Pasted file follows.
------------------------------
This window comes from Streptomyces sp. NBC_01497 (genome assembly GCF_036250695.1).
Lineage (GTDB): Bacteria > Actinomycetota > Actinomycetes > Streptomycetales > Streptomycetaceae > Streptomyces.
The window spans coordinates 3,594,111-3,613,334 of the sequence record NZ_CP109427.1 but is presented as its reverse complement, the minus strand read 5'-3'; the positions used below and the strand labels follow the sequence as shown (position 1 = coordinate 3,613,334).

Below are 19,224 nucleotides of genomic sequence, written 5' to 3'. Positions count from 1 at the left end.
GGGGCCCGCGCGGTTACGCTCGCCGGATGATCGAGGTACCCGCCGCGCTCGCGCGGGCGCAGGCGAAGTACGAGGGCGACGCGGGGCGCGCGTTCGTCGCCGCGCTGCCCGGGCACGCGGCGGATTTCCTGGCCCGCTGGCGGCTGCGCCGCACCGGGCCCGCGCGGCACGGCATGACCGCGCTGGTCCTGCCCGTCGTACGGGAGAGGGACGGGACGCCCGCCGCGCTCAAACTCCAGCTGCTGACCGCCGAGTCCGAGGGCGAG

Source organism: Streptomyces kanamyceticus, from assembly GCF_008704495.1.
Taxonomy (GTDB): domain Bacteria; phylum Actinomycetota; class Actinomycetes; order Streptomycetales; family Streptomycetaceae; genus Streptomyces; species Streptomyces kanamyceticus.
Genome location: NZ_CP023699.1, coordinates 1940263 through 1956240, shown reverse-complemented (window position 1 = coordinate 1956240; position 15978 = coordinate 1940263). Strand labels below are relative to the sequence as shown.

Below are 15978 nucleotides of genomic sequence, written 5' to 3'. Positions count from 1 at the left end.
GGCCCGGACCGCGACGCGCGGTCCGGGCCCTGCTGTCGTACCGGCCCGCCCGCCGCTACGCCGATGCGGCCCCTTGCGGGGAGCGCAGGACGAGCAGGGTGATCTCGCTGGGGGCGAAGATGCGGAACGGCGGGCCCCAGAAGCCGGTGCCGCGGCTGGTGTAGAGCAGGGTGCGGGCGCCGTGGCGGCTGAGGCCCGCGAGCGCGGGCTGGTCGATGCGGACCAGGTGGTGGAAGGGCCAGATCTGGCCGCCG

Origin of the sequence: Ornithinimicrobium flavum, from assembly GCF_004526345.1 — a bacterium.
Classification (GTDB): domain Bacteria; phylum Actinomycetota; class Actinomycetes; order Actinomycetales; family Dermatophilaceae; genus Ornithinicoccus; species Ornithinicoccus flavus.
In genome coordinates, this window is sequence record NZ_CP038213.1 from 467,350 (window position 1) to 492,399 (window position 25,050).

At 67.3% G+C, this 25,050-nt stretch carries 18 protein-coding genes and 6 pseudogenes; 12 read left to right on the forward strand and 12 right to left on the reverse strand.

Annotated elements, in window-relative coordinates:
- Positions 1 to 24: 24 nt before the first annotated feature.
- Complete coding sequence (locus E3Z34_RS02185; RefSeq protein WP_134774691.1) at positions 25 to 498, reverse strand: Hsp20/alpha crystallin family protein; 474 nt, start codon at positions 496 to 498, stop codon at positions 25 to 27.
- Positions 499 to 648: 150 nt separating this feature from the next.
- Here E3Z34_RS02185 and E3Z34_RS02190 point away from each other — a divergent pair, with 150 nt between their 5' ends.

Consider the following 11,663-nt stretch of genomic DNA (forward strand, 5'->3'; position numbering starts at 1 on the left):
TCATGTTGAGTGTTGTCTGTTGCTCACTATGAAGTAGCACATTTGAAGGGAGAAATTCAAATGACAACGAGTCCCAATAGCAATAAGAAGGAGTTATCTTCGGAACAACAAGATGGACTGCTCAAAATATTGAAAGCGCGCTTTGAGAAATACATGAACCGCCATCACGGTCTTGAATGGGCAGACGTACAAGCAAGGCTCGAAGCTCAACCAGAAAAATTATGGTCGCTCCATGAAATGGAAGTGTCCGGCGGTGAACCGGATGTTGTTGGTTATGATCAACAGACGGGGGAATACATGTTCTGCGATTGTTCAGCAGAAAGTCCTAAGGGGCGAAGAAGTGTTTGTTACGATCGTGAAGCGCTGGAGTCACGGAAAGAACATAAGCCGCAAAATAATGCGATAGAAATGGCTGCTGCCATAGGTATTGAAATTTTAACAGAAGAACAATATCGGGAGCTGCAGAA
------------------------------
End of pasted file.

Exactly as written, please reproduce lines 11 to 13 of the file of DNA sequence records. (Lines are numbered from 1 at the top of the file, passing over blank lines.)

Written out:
Origin of the sequence: Ornithinimicrobium flavum, from assembly GCF_004526345.1 — a bacterium.
Classification (GTDB): domain Bacteria; phylum Actinomycetota; class Actinomycetes; order Actinomycetales; family Dermatophilaceae; genus Ornithinicoccus; species Ornithinicoccus flavus.
In genome coordinates, this window is sequence record NZ_CP038213.1 from 467,350 (window position 1) to 492,399 (window position 25,050).